Film Reviews:

The Phantom

(Simon Wincer, US, 1996)

This was one film I loved the look of in the cinema trailers but never got around to seeing on the big screen. I recently managed to pick it up at a boot fair in Brighton for three quid which I hoped (after watching the tape) I could consider a bargain. Having watched it I'd say I definitely got a bargain as The Phantom was exactly what I expected it to be - great fun. In the tradition of the Tarzan films, with the updated serial trappings of the Indiana Jones trilogy and Rocketeer in particular to the fore, The Phantom can quite comfortably sit alongside its peers as a fine example of a comic-to-screen translation. For those not familiar with 'The Ghost Who Walks' we get a perfunctory and rapid resume of how the Phantom came to be. We then kick straight into the action with 'grave robbers in the jungle' type stuff combined with plenty of humour.

As with the examples above, this harks back strongly to the serial tradition of the 1930s with lots of stupid crooks, skeletons that come to life, precarious rope bridges across ravines etc. You'll not see anything original in The Phantom but at least it is all presented in a polished production in the tradition of a colourful, light-hearted, rollercoaster ride. Filmed mostly in Australia (it was a US/Australian co-production) the location filming is sumptuous, whilst the sets from the Art Deco New York offices to the baddies hideout are equally dazzling. David Newman's score is gloriously rousing and the ensemble cast work well together. Treat Williams deserves special mention as the villainous Xander Drax as does Catherine Zeta-Jones when wearing tight black leather outfits. However, it's not all goodness. The script is uninspired (exactly the same story as Indiana Jones and the Temple of Doom - three objects when brought together unleash untold power so everyone fights over them) and the direction dull - even the amazing stunt work is presented badly. Nevertheless, with so much else going for it, this has all the right (if familiar) elements and is worth a look for those with a soft sport for serial adventures and comic book adaptations. The Phantom is, literally, the spirit of adventure.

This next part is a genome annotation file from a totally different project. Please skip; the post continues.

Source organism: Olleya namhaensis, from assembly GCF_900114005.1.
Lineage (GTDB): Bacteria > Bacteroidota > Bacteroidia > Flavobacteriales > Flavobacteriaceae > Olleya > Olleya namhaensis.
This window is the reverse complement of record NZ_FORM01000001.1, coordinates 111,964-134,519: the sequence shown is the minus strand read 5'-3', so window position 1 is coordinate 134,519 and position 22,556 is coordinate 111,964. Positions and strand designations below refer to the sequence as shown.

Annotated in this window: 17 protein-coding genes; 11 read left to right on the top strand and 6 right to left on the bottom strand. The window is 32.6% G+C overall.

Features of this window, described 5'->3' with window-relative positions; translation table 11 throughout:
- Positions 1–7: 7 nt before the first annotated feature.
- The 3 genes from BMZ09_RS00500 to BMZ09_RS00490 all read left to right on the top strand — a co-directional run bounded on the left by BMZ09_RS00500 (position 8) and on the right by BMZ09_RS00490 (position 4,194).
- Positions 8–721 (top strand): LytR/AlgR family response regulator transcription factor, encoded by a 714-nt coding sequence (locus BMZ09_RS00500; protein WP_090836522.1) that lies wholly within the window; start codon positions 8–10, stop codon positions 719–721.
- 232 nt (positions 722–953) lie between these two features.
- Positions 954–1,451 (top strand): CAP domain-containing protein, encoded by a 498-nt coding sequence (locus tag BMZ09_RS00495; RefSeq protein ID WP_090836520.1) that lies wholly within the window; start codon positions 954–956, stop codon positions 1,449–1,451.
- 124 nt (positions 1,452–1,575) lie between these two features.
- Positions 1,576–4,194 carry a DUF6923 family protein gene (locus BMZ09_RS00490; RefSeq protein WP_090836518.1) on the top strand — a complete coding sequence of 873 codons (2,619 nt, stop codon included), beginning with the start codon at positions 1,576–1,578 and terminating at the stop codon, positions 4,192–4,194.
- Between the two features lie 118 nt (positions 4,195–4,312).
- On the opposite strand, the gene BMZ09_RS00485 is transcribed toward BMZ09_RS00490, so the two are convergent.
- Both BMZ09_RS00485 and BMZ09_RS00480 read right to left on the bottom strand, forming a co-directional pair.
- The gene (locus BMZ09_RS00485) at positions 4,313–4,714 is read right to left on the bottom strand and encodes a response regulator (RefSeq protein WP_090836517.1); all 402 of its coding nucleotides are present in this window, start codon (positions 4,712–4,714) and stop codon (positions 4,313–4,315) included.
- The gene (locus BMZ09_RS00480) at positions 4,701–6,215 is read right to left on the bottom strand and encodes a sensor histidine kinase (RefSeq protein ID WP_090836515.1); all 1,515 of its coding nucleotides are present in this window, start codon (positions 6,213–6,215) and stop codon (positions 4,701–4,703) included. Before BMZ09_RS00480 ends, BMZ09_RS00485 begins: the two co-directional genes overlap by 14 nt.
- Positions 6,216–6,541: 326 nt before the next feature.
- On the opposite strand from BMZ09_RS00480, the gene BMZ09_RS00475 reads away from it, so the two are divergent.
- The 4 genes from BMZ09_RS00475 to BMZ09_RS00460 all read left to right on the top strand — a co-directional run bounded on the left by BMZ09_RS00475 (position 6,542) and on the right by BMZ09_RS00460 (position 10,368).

Rob Dyer

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